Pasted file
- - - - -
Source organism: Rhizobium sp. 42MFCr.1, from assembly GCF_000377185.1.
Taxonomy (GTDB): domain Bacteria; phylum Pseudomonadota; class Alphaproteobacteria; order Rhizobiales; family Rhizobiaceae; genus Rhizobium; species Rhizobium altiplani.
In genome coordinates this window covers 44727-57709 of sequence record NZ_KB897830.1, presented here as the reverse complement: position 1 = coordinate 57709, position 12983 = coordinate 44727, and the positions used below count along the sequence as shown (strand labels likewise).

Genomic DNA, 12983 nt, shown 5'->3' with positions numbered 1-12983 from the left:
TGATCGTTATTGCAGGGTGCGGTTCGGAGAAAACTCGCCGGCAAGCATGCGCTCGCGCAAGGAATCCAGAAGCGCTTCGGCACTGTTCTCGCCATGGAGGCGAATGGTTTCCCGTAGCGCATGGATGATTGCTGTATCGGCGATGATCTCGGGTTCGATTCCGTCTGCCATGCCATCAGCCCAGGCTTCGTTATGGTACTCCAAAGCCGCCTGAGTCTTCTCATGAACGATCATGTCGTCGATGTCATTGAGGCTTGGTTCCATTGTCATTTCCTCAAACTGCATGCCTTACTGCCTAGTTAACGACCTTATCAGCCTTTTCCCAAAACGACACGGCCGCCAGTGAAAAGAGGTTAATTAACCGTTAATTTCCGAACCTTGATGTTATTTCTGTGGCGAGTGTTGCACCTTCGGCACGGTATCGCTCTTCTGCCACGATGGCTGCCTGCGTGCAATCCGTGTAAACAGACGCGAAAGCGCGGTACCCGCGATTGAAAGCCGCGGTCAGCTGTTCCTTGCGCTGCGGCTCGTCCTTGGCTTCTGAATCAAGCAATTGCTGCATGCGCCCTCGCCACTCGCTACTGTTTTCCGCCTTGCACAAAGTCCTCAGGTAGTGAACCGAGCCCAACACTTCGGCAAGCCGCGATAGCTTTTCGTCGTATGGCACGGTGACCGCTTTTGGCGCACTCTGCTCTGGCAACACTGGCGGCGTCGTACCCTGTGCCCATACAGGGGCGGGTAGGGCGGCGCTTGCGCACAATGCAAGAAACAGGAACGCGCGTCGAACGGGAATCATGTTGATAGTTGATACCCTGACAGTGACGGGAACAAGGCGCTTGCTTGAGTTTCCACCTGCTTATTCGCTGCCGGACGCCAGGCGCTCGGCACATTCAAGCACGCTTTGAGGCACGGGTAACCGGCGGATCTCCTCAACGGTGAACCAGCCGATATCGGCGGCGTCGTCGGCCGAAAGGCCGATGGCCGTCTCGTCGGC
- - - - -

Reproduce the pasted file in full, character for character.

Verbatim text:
Source organism: Rhizobium sp. 42MFCr.1, from assembly GCF_000377185.1.
Taxonomy (GTDB): domain Bacteria; phylum Pseudomonadota; class Alphaproteobacteria; order Rhizobiales; family Rhizobiaceae; genus Rhizobium; species Rhizobium altiplani.
In genome coordinates this window covers 44727-57709 of sequence record NZ_KB897830.1, presented here as the reverse complement: position 1 = coordinate 57709, position 12983 = coordinate 44727, and the positions used below count along the sequence as shown (strand labels likewise).

Genomic DNA, 12983 nt, shown 5'->3' with positions numbered 1-12983 from the left:
TGATCGTTATTGCAGGGTGCGGTTCGGAGAAAACTCGCCGGCAAGCATGCGCTCGCGCAAGGAATCCAGAAGCGCTTCGGCACTGTTCTCGCCATGGAGGCGAATGGTTTCCCGTAGCGCATGGATGATTGCTGTATCGGCGATGATCTCGGGTTCGATTCCGTCTGCCATGCCATCAGCCCAGGCTTCGTTATGGTACTCCAAAGCCGCCTGAGTCTTCTCATGAACGATCATGTCGTCGATGTCATTGAGGCTTGGTTCCATTGTCATTTCCTCAAACTGCATGCCTTACTGCCTAGTTAACGACCTTATCAGCCTTTTCCCAAAACGACACGGCCGCCAGTGAAAAGAGGTTAATTAACCGTTAATTTCCGAACCTTGATGTTATTTCTGTGGCGAGTGTTGCACCTTCGGCACGGTATCGCTCTTCTGCCACGATGGCTGCCTGCGTGCAATCCGTGTAAACAGACGCGAAAGCGCGGTACCCGCGATTGAAAGCCGCGGTCAGCTGTTCCTTGCGCTGCGGCTCGTCCTTGGCTTCTGAATCAAGCAATTGCTGCATGCGCCCTCGCCACTCGCTACTGTTTTCCGCCTTGCACAAAGTCCTCAGGTAGTGAACCGAGCCCAACACTTCGGCAAGCCGCGATAGCTTTTCGTCGTATGGCACGGTGACCGCTTTTGGCGCACTCTGCTCTGGCAACACTGGCGGCGTCGTACCCTGTGCCCATACAGGGGCGGGTAGGGCGGCGCTTGCGCACAATGCAAGAAACAGGAACGCGCGTCGAACGGGAATCATGTTGATAGTTGATACCCTGACAGTGACGGGAACAAGGCGCTTGCTTGAGTTTCCACCTGCTTATTCGCTGCCGGACGCCAGGCGCTCGGCACATTCAAGCACGCTTTGAGGCACGGGTAACCGGCGGATCTCCTCAACGGTGAACCAGCCGATATCGGCGGCGTCGTCGGCCGAAAGGCCGATGGCCGTCTCGTCGGC